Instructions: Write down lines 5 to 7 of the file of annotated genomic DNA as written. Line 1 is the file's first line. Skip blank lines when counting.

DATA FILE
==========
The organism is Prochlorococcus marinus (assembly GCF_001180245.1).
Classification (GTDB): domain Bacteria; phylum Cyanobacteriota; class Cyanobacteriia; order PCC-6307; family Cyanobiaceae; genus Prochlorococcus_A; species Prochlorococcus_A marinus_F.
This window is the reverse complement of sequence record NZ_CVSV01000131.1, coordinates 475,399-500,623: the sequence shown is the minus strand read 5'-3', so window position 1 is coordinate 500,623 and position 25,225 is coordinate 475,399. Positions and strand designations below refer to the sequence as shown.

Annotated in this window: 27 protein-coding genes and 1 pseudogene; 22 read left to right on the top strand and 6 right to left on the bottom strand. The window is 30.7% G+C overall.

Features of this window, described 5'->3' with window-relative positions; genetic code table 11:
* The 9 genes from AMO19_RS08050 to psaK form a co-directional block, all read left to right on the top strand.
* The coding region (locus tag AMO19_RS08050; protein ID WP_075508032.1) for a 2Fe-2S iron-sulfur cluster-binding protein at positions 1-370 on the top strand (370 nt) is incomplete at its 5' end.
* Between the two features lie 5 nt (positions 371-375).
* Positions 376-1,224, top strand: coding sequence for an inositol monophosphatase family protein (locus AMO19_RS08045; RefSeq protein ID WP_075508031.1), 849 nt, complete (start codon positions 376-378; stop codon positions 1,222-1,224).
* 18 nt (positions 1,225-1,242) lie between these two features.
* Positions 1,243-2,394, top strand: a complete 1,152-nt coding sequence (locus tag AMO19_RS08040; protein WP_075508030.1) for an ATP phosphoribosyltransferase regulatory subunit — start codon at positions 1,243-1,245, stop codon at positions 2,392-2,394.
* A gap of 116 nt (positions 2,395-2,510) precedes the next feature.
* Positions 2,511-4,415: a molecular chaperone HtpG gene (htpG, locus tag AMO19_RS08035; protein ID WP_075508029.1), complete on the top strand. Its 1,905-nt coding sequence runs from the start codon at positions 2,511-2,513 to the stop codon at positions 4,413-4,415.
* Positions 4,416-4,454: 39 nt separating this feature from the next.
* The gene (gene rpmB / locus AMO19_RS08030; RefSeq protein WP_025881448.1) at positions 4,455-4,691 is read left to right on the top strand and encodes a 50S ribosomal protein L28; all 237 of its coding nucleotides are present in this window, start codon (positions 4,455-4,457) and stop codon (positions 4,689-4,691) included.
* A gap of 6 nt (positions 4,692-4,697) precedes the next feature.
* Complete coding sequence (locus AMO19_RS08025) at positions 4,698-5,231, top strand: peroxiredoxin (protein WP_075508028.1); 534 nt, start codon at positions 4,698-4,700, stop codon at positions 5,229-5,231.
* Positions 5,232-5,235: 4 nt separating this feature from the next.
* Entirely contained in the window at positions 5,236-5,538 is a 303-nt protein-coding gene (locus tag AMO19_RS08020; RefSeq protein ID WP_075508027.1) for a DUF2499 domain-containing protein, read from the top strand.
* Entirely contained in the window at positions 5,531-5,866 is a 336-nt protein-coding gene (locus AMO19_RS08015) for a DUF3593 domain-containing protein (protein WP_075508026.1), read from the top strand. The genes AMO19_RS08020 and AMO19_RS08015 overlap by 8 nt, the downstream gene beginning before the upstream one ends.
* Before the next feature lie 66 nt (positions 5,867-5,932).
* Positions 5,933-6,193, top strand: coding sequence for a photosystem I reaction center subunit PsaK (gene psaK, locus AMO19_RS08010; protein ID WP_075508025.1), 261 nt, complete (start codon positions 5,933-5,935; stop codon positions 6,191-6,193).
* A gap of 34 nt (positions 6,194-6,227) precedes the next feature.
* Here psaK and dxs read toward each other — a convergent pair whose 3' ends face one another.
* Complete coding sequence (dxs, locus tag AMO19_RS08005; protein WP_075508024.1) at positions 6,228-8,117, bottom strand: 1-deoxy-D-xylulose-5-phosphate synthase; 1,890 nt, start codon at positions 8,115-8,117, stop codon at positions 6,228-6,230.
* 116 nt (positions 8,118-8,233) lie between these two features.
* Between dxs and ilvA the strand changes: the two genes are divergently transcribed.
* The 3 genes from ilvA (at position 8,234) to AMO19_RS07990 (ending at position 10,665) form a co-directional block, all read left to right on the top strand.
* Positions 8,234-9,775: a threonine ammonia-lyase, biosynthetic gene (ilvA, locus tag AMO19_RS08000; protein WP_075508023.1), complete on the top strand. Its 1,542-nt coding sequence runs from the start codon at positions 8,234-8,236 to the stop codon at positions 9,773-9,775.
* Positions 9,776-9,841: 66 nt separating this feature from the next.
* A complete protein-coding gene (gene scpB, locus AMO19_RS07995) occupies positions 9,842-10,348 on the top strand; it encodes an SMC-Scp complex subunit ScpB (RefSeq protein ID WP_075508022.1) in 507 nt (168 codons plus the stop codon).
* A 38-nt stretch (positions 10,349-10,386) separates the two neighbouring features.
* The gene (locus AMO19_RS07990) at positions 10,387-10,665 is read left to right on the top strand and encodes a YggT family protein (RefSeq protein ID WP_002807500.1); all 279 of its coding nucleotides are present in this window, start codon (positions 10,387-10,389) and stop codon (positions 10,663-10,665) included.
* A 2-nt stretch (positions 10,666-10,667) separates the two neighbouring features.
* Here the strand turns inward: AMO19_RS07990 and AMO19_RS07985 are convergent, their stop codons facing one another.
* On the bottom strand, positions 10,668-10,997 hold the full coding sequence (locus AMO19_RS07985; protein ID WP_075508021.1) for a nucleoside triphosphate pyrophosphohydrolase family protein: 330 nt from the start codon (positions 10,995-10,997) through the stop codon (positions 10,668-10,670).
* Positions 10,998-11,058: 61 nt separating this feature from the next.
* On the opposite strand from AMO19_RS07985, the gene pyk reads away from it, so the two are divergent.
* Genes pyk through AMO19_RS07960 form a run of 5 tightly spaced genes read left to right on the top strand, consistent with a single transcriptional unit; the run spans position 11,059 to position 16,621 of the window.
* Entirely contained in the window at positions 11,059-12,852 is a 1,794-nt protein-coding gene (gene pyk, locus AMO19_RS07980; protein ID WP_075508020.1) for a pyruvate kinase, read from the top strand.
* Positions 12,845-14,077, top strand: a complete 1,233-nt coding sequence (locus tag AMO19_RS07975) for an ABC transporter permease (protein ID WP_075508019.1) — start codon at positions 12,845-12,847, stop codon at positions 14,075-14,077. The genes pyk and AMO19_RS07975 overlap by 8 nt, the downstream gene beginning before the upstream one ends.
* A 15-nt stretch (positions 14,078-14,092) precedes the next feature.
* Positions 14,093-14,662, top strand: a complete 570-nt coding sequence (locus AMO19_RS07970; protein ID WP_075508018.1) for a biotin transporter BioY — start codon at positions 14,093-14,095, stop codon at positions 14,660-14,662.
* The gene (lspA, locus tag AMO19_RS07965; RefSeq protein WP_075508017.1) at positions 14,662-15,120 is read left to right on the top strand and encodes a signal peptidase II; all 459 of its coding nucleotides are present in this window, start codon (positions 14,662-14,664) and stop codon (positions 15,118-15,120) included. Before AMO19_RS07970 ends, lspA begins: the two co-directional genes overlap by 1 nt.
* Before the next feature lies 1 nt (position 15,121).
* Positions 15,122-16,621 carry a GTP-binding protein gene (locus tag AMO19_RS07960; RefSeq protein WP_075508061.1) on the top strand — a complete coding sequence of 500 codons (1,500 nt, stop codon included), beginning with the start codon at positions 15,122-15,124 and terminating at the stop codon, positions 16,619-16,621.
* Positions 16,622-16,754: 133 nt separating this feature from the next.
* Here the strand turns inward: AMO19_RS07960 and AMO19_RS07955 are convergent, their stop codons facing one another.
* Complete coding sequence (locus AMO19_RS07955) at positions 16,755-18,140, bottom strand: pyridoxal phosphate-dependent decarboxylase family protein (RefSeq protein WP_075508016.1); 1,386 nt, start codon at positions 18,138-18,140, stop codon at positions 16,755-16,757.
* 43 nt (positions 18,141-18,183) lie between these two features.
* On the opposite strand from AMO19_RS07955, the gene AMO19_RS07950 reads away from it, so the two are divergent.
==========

Features of this window, described 5'->3' with window-relative positions; genetic code table 11:
* The 9 genes from AMO19_RS08050 to psaK form a co-directional block, all read left to right on the top strand.
* The coding region (locus tag AMO19_RS08050; protein ID WP_075508032.1) for a 2Fe-2S iron-sulfur cluster-binding protein at positions 1-370 on the top strand (370 nt) is incomplete at its 5' end.